As part of our Wellness Wednesdays campaign, we’ll be sharing a blog every Wednesday from Healthily – our preferred health partner – to give you tips, advice and guidance on a wide variety of health conditions. This blog is about menopause – the symptoms, treatment available and when you should go and see your doctor.
What is the menopause?
Menopause is when a woman stops having periods and is no longer able to get pregnant naturally.
Periods usually start to become less frequent over a few months or years before they stop altogether. Sometimes they can stop suddenly.
Menopause is a natural part of ageing that usually occurs between 45 and 55 years of age, as a woman’s oestrogen levels decline. In the UK, the average age for a woman to reach menopause is 51.
Symptoms of the menopause
Most women will experience menopausal symptoms. Some of these can be quite severe and have a significant impact on your everyday activities.
Common symptoms include:
- Hot flushes;
- Night sweats;
- Vaginal dryness and discomfort during sex;
- Difficulty sleeping;
- Low mood or anxiety;
- Reduced sex drive (libido);
- Problems with memory and concentration.
Menopausal symptoms can begin months or even years before your periods stop and last around four years after your last period, although some women experience them for much longer.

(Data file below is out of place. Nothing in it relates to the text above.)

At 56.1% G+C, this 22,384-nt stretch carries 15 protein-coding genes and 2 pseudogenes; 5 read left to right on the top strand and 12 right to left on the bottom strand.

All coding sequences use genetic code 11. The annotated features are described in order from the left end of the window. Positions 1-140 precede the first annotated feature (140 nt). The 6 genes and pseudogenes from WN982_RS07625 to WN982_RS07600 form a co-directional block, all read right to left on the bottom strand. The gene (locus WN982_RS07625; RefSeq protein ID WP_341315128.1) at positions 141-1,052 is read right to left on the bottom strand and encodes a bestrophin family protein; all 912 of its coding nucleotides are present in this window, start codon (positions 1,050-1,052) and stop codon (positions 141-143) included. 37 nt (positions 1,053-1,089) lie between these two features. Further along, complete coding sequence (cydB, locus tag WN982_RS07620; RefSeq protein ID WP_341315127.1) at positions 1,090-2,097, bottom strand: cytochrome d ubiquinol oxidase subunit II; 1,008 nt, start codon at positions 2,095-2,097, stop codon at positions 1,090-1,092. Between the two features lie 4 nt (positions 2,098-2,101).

When to see your doctor
It’s worth talking to your doctor if you have menopausal symptoms that are troubling you or if you’re experiencing symptoms of the menopause before 45 years of age.
Your doctor can usually confirm whether you are menopausal based on your symptoms, but a blood test to measure your hormone levels may be carried out if you are aged 40 to 45.
Blood tests may also be carried out to help diagnose suspected premature menopause if you’re under 40 and have menopausal symptoms.
Treatments for menopausal symptoms
Your doctor can offer treatments and suggest lifestyle changes if you have severe menopausal symptoms that interfere with your day-to-day life, including:
- Hormone replacement therapy (HRT) – tablets, skin patches, gels and implants that relieve menopausal symptoms by replacing oestrogen;
- Vaginal oestrogen creams, lubricants or moisturisers for vaginal dryness;
- Cognitive behavioural therapy (CBT) – a type of talking therapy that can help with low mood and anxiety;
- Eating a healthy, balanced diet and exercising regularly – maintaining a healthy weight and staying fit and strong can improve some menopausal symptoms.
Your doctor can refer you to a menopause specialist if your symptoms don’t improve after trying treatment or if you’re unable to take HRT.
What causes the menopause?
The menopause is caused by a change in the balance of the body’s sex hormones, which occurs as you get older. It happens when your ovaries stop producing as much of the hormone oestrogen and no longer releases an egg each month.
Sometimes it’s caused by a treatment such as surgery to remove the ovaries (oophorectomy), some breast cancer treatments, chemotherapy or radiotherapy. Alternatively, it can be brought on by an underlying medical condition, such as Down’s syndrome or Addison’s disease.